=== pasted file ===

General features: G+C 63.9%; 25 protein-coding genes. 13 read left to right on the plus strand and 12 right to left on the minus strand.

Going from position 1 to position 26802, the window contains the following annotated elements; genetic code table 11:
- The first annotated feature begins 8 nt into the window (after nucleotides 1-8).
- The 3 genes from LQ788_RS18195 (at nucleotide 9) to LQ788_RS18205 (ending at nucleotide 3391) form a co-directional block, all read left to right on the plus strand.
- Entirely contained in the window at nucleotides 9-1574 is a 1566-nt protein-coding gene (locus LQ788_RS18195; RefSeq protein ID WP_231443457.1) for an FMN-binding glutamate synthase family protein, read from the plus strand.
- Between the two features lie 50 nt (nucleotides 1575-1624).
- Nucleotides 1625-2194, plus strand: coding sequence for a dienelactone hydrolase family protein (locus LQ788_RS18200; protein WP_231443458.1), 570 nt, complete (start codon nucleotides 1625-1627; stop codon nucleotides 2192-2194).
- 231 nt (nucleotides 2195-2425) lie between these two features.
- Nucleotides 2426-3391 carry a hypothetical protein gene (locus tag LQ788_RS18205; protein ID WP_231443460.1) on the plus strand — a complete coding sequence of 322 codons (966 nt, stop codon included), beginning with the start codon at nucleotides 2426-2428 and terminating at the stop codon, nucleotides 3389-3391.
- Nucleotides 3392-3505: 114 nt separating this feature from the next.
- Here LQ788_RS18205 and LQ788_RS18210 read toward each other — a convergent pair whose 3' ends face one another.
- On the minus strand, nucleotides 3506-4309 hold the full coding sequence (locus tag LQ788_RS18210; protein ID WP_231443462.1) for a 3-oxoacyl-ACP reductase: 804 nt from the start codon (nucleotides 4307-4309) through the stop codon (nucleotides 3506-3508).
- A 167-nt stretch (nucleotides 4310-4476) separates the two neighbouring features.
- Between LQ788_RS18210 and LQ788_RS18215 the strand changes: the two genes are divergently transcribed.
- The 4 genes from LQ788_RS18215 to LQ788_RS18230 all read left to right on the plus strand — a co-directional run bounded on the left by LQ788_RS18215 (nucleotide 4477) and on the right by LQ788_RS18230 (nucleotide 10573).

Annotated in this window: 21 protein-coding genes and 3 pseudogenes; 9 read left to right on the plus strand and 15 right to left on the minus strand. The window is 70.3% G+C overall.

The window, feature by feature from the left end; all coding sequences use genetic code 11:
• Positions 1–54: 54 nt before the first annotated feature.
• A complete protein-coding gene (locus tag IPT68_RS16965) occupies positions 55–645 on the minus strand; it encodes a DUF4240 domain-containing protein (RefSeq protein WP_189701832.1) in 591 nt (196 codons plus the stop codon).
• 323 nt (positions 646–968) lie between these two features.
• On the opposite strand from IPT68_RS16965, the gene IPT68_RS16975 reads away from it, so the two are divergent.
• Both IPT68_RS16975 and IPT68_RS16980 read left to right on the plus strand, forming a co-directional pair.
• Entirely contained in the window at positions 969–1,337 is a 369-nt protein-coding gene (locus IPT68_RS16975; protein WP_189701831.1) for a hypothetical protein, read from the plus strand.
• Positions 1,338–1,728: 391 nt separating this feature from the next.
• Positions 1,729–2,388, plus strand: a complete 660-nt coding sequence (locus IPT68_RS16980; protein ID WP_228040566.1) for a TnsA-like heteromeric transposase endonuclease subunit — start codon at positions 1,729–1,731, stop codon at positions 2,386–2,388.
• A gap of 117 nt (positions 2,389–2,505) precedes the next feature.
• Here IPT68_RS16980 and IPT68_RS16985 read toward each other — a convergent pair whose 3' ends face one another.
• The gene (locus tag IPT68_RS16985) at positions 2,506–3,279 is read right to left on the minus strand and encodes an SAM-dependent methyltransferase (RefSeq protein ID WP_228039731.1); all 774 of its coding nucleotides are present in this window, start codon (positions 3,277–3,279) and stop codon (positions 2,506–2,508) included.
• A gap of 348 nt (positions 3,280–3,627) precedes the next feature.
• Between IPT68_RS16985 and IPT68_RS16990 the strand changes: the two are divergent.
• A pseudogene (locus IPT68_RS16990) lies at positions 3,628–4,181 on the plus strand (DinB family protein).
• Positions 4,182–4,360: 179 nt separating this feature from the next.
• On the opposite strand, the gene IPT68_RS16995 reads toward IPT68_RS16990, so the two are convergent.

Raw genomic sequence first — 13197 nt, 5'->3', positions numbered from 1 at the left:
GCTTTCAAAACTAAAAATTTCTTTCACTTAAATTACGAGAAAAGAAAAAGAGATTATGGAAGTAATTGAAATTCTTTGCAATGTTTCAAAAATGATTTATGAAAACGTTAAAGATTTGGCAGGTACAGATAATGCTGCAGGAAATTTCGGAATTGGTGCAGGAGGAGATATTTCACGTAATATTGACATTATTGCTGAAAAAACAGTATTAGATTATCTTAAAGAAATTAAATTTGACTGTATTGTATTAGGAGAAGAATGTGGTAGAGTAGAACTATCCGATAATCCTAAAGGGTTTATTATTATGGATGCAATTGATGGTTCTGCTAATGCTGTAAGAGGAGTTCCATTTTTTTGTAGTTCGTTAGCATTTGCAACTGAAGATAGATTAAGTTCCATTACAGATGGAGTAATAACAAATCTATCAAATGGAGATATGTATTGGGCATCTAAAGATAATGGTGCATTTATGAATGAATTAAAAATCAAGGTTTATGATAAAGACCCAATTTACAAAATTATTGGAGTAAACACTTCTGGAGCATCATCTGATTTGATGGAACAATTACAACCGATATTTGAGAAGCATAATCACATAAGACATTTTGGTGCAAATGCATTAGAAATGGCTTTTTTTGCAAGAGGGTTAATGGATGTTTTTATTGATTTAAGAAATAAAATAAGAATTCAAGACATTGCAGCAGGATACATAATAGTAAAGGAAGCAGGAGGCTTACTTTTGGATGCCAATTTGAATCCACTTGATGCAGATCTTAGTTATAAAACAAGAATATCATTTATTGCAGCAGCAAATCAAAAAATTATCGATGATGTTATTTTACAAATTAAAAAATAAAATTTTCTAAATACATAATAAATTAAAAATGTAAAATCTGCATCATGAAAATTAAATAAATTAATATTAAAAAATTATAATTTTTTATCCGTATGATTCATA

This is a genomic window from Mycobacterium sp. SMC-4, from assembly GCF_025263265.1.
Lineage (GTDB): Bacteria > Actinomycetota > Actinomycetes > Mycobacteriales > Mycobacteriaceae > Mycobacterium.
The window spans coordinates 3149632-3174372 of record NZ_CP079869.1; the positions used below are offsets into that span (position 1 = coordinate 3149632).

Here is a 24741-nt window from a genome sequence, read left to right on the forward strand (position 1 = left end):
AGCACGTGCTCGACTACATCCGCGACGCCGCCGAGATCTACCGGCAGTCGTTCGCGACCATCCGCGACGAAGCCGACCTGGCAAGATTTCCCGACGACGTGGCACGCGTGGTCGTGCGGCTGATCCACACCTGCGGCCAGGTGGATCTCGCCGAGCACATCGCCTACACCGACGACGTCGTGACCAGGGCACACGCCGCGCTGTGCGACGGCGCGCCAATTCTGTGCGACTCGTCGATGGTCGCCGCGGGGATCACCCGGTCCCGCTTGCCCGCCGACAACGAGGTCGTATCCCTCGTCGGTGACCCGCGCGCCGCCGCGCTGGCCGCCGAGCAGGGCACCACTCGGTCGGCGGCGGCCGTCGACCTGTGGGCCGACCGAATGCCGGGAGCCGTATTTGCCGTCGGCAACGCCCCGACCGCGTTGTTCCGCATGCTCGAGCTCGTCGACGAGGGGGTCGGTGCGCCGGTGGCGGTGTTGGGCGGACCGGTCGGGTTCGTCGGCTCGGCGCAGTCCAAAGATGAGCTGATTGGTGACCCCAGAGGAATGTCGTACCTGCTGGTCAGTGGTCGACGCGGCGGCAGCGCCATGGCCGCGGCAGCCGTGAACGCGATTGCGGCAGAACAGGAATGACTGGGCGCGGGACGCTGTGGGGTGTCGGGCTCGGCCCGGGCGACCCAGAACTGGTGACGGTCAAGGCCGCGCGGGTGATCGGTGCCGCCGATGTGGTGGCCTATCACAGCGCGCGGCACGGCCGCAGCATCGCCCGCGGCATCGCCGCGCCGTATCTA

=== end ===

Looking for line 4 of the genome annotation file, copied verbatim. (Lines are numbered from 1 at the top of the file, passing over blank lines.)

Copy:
- The 3 genes from LQ788_RS18195 (at nucleotide 9) to LQ788_RS18205 (ending at nucleotide 3391) form a co-directional block, all read left to right on the plus strand.